Battered is better when it comes to fried chicken


(NAPS)—To make your fried chicken one for the history books, chef Kevin Houston offers this advice: “Start with quality chicken,” says Houston, who is the “chief flavor officer” and lead chef for Church’s Chicken®. “Buy a whole bird but separate it into parts so everything cooks evenly.” Wings and breasts cook faster than legs and thighs. “Give each piece a double dunk in batter and breading. You’ll end up with a lighter, flakier crust and, because batter fully coats each piece, it locks in juiciness. Even white meat pieces will be tender and moist. If you like extra crunch, put some cornstarch into your batter recipe instead of flour.”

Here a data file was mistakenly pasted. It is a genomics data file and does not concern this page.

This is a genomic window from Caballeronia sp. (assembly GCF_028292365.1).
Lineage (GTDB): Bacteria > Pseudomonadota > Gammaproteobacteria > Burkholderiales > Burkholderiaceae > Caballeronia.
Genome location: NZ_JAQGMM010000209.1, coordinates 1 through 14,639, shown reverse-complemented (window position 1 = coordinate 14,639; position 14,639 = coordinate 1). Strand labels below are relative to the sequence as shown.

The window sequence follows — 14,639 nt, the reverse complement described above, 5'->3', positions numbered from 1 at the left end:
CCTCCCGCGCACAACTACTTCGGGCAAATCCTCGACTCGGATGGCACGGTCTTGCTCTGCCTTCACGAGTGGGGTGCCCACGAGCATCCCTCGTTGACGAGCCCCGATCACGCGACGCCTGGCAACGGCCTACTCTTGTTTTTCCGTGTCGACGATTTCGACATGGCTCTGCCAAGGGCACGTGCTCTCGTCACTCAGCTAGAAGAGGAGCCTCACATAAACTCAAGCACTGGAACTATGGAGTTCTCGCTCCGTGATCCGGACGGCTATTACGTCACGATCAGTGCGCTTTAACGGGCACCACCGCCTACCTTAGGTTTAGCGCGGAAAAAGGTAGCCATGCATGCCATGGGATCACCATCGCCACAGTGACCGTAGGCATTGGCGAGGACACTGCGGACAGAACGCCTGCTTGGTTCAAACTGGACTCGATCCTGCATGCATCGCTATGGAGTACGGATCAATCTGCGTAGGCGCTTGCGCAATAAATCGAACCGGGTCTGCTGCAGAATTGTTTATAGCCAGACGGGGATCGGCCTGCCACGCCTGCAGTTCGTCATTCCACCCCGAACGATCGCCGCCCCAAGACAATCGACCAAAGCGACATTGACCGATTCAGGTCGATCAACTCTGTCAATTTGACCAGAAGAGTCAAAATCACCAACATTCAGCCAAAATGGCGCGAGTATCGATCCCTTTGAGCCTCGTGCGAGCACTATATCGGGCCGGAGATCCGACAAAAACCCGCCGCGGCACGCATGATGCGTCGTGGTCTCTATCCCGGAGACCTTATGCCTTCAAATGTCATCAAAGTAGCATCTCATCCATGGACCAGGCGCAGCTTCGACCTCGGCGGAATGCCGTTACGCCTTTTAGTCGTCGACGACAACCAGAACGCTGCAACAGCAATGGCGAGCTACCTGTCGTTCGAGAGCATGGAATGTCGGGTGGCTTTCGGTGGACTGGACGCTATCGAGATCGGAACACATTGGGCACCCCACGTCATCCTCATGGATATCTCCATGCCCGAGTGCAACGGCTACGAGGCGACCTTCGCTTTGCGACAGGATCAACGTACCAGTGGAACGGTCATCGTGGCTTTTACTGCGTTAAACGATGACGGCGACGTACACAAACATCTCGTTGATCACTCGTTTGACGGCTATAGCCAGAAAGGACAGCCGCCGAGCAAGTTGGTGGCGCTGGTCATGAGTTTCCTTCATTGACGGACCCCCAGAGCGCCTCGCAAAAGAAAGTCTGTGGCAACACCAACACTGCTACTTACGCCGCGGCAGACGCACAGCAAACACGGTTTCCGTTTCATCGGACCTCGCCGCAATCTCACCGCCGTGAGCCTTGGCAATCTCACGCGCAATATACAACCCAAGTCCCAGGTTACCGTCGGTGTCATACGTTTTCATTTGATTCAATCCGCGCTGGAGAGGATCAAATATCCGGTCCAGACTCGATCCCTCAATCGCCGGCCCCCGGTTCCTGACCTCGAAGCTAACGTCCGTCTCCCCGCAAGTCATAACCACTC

Most batter starts with flour and water as a base. Houston prefers a 50/50 mix of flour and cornstarch before adding salt, pepper and spices. “You can triple dip before frying,” Houston adds. “Just be sure to give each layer of batter time to settle.” Now it’s time to fry. “You don’t need a deep fryer—just a good cast-iron skillet and either peanut or canola oil.” Bring oil to 350 degrees or just between medium and high on the stove. Cook light and dark meat in batches, submerging pieces halfway in oil…without crowding the pan. Wait five minutes before turning, then dial heat down to medium-low to prevent overcooking and dark crust. Cook five to seven more minutes, then move to a drying rack (never paper towels). Crust should be golden brown, shiny, and ready for greatness.